Tuesday, November 3, 2009

Wedding! Wedding! Wedding!--Tamsin Barzane

Whose bells are ringing? Plenty of SL residents! Marriage is big business in Second Life. Not only do the Lindens rake in a fee at each marriage--and divorce!--but a plethora of businesses serve the engaged couple, just as they do in real life. But while some in real life balk at the prizes of services some bridezillas accept easily, everyone can indulge sl fantasies. A gorgeous gown or tux, a fantastic dj, a beautiful spread of food, a fantasy environment and dream honeymoon--all possible! And your choice of photographers!

Because one of my SL sons is planning to renew his SL vows (congrats Miles Barbasz and TallSweetness Lisa!) and my other used to work in the SL wedding biz, and is looking ahead to wed, these commercial enterprises have been on my mind. I'd love Saminaka to be a niche wedding destination; one couple already stealthily exchanged formal vows there (I felt like an eavesdropper, walking by). I'd love to be in the SL African wedding business, and Oliha is ready to officiate--he's done it in real life settings.

I've been to plenty of Nigerian weddings, so that's what tempts me most. Many Nigerian brides want three weddings for the feeling of a permanent union: traditional, church or mosque ceremony, and civil joining. Let me run you through the sequence backwards, so you can start thinking about your Saminaka adaptation! Guests usually support the couple by wearing "uniforms"--outfits in different styles but the same cloth. Close family members may wear one uniform, bride's university friends another, etc.

While most U.S. houses of God have legal rights to combine civil and religious services, Nigerian churches and mosques don't. You want a civil marriage? (which requires a civil--or uncivil--divorce) You go through the courts. This is the kind of union that allows for bigamy charges or will contestation, etc. Fewer couples take this route, and it's usually done in conjunction to other celebrations.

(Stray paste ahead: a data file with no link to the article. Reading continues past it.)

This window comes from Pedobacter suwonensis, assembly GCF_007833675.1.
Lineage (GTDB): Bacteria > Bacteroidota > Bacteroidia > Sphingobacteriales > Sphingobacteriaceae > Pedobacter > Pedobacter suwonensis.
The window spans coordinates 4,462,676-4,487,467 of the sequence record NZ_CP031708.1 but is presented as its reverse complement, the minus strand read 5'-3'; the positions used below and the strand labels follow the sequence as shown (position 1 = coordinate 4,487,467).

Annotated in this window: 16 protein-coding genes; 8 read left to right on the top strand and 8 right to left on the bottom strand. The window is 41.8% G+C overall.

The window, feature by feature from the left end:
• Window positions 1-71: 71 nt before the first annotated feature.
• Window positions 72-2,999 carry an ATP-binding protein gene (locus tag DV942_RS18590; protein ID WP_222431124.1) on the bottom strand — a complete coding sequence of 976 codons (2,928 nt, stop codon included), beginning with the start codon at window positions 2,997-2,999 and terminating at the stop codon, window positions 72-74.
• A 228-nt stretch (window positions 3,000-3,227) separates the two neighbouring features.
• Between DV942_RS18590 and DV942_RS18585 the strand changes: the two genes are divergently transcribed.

Nigerian Wedding Bling by Bennet Summers.
Church or mosque? Muslim weddings don't require the presence of the bride and groom (proxies can act on their behalf), but they're usually there in gorgeous attire, with some dancing and festivities accompanying all. Church weddings take a clear page from the Western book, with white dresses, elaborate cakes, bridesmaids and gloved groomsmen, interminable speeches, toasts, and dancing during the feast. At some stage of the wedding reception, the couple will certainly emerge in coordinating traditional attire in deluxe fabrics.

Traditional weddings vary wildly from one ethnic group to another, but are often an occasional to wear more traditional attire and hairstyles. Sometimes they are referred to today as betrothals or introductions, since they usually occur before other wedding forms. Most involve the payment of a bride price from the groom's family to the brides. This may be a token, or considerable--sometimes over $10,000. If a divorce occurs, the bride's family must pay it back--and since they've most likely spent it, they expend a lot of trouble in calming quarrels and sponsoring reconciliations. Maybe we should do that in SL, with its assortment of fictive families--bride prices might keep couples together for more that the usual six month cycle!

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